Though a rare event, the incidence of intestinal obstruction during pregnancy and puerperium is on the rise due to increasing rate of cesarean deliveries. Hence, an obstetrician is likely to come across a case of bowel obstruction with pregnancy or puerperium in his or her lifetime. Because of peculiar changes of pregnancy and puerperium the diagnosis is often delayed leading to life-threatening complications. We must ask ourselves: is the delay in diagnosis really inevitable? Cecal gangrene ensues in an average duration of 48–72 hours. A high index of suspicion, urgent X-ray in a patient of acute abdomen, followed by computerized tomography if required and laparotomy within golden time that is, 24 hours of onset may prevent gangrene and resultant perforation of the intestine. We believe that a heightened awareness amongst obstetricians regarding the possibility and knowledge of diagnostic tools and their immediate and liberal use, in particular radiograph, can and should prevent the delay in diagnosis.

Conflict of Interests

The authors hereby declare that they have no conflict of interests.


  1. P. W. Perdue, H. W. Johnson, and P. W. Stafford, “Intestinal obstruction complicating pregnancy,” American Journal of Surgery, vol. 164, no. 4, pp. 384–388, 1992. View at Publisher · View at Google Scholar · View at Scopus
  2. L. H. Wanetick, F. P. Roschen, and J. M. Dunn, “Volvulus of the small bowel complicating pregnancy,” Journal of Reproductive Medicine for the Obstetrician and Gynecologist, vol. 14, no. 2, p. 82, 1973. View at Google Scholar · View at Scopus
  3. A. Andersson, L. Bergdahl, and W. Linden, “Volvulus of the cecum,” Annals of Surgery, vol. 181, no. 6, pp. 876–880, 1975. View at Google Scholar · View at Scopus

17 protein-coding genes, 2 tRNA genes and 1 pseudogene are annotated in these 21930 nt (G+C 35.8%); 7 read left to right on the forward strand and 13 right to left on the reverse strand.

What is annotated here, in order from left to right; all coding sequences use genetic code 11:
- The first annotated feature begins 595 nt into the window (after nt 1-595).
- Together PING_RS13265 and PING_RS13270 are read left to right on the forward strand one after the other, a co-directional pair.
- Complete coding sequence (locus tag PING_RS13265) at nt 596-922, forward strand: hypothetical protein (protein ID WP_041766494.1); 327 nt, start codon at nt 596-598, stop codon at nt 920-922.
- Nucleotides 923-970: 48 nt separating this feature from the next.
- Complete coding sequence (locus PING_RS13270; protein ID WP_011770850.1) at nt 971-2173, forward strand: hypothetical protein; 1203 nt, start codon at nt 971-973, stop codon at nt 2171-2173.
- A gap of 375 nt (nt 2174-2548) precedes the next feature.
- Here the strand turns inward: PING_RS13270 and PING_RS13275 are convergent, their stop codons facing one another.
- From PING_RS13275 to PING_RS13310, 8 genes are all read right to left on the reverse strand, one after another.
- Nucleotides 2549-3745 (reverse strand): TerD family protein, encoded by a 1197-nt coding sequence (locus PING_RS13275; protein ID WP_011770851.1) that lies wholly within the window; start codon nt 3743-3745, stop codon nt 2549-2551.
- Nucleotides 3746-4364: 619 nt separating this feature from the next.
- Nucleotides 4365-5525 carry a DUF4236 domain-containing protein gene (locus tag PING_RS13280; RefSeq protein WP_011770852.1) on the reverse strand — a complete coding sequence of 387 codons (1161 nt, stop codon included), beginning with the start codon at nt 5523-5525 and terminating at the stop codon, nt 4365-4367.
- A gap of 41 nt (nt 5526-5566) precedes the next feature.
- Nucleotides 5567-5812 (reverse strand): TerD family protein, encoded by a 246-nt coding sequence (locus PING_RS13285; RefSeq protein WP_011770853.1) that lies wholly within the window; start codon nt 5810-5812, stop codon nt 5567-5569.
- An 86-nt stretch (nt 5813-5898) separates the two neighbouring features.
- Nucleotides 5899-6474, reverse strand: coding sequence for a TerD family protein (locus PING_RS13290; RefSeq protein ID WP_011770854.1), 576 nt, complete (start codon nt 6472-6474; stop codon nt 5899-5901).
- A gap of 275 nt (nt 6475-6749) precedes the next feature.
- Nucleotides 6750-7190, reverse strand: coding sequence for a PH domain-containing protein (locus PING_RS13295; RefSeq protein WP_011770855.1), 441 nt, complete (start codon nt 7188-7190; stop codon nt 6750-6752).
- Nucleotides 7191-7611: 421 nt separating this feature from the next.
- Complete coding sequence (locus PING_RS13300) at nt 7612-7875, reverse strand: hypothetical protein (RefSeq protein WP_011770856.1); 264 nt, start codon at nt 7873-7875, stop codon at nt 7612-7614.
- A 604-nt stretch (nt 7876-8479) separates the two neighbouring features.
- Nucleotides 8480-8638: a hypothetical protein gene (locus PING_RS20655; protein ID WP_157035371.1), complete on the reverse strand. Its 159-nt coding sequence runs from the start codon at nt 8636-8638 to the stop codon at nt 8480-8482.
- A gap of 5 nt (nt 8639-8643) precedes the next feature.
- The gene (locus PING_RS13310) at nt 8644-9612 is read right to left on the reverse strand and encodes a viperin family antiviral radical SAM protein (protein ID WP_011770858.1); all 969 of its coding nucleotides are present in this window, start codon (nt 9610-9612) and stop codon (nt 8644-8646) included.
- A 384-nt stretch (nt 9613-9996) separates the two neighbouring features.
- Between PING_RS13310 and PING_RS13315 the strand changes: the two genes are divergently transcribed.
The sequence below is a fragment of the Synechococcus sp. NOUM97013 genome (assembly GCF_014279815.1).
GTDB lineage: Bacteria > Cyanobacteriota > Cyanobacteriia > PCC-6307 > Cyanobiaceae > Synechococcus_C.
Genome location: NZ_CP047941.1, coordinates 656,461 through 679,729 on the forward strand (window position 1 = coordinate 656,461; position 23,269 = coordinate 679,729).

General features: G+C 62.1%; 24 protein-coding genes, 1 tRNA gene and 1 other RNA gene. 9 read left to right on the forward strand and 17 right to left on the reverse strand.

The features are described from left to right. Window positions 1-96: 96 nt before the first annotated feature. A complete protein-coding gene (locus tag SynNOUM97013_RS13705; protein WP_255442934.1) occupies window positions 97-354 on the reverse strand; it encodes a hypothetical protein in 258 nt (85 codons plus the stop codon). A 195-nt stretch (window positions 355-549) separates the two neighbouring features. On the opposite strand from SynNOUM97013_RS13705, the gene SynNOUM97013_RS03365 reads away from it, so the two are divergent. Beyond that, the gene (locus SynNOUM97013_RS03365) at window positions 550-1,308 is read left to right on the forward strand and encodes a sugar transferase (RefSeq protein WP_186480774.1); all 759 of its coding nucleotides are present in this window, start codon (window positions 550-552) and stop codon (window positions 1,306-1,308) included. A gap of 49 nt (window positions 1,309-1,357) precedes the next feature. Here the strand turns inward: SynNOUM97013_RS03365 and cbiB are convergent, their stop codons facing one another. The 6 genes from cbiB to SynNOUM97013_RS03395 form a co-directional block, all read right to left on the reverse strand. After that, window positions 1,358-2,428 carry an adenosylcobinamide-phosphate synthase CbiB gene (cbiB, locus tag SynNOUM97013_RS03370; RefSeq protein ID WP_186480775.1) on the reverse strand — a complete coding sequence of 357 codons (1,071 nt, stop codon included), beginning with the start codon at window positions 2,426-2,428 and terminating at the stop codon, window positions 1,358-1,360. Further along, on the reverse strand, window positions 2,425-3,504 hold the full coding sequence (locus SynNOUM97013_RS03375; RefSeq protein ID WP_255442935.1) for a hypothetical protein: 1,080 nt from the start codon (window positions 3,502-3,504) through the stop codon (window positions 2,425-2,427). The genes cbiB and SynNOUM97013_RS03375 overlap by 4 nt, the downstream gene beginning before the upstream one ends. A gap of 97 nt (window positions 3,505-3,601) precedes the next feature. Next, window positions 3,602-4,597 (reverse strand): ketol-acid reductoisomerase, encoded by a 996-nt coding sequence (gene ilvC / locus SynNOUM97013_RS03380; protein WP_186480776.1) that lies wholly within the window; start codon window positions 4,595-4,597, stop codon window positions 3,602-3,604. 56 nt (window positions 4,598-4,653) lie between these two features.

4. W. B. Harer Jr. and W. B. Harer Sr., “Volvulus complicating pregnancy and puerperium; report of three cases and review of literature,” Obstetrics and Gynecology, vol. 12, no. 4, pp. 399–406, 1958. View at Google Scholar · View at Scopus
  5. G. H. Ballantyne, M. D. Brandner, R. W. Beart Jr., and D. M. Ilstrup, “Volvulus of the colon. Incidence and mortality,” Annals of Surgery, vol. 202, no. 1, pp. 83–92, 1985. View at Google Scholar · View at Scopus
  6. A. Pal, E. Corbett, and N. Mahadevan, “Caecal volvulus secondary to malrotation presenting after caesarean section,” Journal of Obstetrics and Gynaecology, vol. 25, no. 8, pp. 805–806, 2005. View at Publisher · View at Google Scholar · View at Scopus
  7. R. Sascha Dua, N. D. Rothnie, and E. A. Gray, “Sigmoid volvulus in the puerperium,” International Journal of Gynecology and Obstetrics, vol. 97, no. 3, p. 195, 2007. View at Publisher · View at Google Scholar · View at Scopus
  8. C. S. O'Mara, T. H. Wilson, G. L. Stonesifer, and J. L. Cameron, “Cecal volvulus. Analysis of 50 patients with long term follow up,” Annals of Surgery, vol. 189, no. 6, pp. 724–731, 1979. View at Google Scholar · View at Scopus
  9. S. Parangi, D. Levine, A. Henry, N. Isakovich, and S. Pories, “Surgical gastrointestinal disorders during pregnancy,” American Journal of Surgery, vol. 193, no. 2, pp. 223–232, 2007. View at Publisher · View at Google Scholar · View at Scopus